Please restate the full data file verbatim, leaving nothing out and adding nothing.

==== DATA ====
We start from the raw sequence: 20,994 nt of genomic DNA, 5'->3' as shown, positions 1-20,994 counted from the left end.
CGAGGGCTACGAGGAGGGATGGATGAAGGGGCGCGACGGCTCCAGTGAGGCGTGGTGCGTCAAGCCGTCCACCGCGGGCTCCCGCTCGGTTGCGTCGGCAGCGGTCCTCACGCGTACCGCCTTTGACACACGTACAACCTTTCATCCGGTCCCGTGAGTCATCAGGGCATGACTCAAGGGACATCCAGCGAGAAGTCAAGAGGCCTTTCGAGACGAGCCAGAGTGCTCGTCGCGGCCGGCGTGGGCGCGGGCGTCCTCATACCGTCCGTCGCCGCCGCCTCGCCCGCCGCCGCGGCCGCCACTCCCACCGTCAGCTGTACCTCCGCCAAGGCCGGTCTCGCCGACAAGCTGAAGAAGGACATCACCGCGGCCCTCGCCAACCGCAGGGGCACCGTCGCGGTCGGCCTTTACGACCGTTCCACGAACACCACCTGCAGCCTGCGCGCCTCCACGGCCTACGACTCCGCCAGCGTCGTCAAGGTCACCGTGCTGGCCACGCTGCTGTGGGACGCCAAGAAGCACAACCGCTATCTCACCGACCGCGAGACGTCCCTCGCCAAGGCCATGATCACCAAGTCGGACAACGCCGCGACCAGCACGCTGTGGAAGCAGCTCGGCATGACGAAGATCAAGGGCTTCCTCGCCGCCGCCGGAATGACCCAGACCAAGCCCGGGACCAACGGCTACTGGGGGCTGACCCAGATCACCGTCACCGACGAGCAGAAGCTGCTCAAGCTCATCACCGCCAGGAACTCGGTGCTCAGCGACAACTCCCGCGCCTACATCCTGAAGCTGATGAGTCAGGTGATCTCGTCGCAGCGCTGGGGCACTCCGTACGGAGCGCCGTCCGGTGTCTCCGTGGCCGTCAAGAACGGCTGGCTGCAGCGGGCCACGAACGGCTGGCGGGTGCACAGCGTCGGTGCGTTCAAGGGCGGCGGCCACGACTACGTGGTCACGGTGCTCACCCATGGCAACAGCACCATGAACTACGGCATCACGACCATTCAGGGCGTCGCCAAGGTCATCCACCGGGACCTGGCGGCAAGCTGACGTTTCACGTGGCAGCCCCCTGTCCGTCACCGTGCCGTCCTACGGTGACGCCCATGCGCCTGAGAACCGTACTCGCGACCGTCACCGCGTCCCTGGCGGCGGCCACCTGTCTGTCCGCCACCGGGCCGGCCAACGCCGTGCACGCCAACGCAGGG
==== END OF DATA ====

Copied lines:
We start from the raw sequence: 20,994 nt of genomic DNA, 5'->3' as shown, positions 1-20,994 counted from the left end.
CGAGGGCTACGAGGAGGGATGGATGAAGGGGCGCGACGGCTCCAGTGAGGCGTGGTGCGTCAAGCCGTCCACCGCGGGCTCCCGCTCGGTTGCGTCGGCAGCGGTCCTCACGCGTACCGCCTTTGACACACGTACAACCTTTCATCCGGTCCCGTGAGTCATCAGGGCATGACTCAAGGGACATCCAGCGAGAAGTCAAGAGGCCTTTCGAGACGAGCCAGAGTGCTCGTCGCGGCCGGCGTGGGCGCGGGCGTCCTCATACCGTCCGTCGCCGCCGCCTCGCCCGCCGCCGCGGCCGCCACTCCCACCGTCAGCTGTACCTCCGCCAAGGCCGGTCTCGCCGACAAGCTGAAGAAGGACATCACCGCGGCCCTCGCCAACCGCAGGGGCACCGTCGCGGTCGGCCTTTACGACCGTTCCACGAACACCACCTGCAGCCTGCGCGCCTCCACGGCCTACGACTCCGCCAGCGTCGTCAAGGTCACCGTGCTGGCCACGCTGCTGTGGGACGCCAAGAAGCACAACCGCTATCTCACCGACCGCGAGACGTCCCTCGCCAAGGCCATGATCACCAAGTCGGACAACGCCGCGACCAGCACGCTGTGGAAGCAGCTCGGCATGACGAAGATCAAGGGCTTCCTCGCCGCCGCCGGAATGACCCAGACCAAGCCCGGGACCAACGGCTACTGGGGGCTGACCCAGATCACCGTCACCGACGAGCAGAAGCTGCTCAAGCTCATCACCGCCAGGAACTCGGTGCTCAGCGACAACTCCCGCGCCTACATCCTGAAGCTGATGAGTCAGGTGATCTCGTCGCAGCGCTGGGGCACTCCGTACGGAGCGCCGTCCGGTGTCTCCGTGGCCGTCAAGAACGGCTGGCTGCAGCGGGCCACGAACGGCTGGCGGGTGCACAGCGTCGGTGCGTTCAAGGGCGGCGGCCACGACTACGTGGTCACGGTGCTCACCCATGGCAACAGCACCATGAACTACGGCATCACGACCATTCAGGGCGTCGCCAAGGTCATCCACCGGGACCTGGCGGCAAGCTGACGTTTCACGTGGCAGCCCCCTGTCCGTCACCGTGCCGTCCTACGGTGACGCCCATGCGCCTGAGAACCGTACTCGCGACCGTCACCGCGTCCCTGGCGGCGGCCACCTGTCTGTCCGCCACCGGGCCGGCCAACGCCGTGCACGCCAACGCAGGG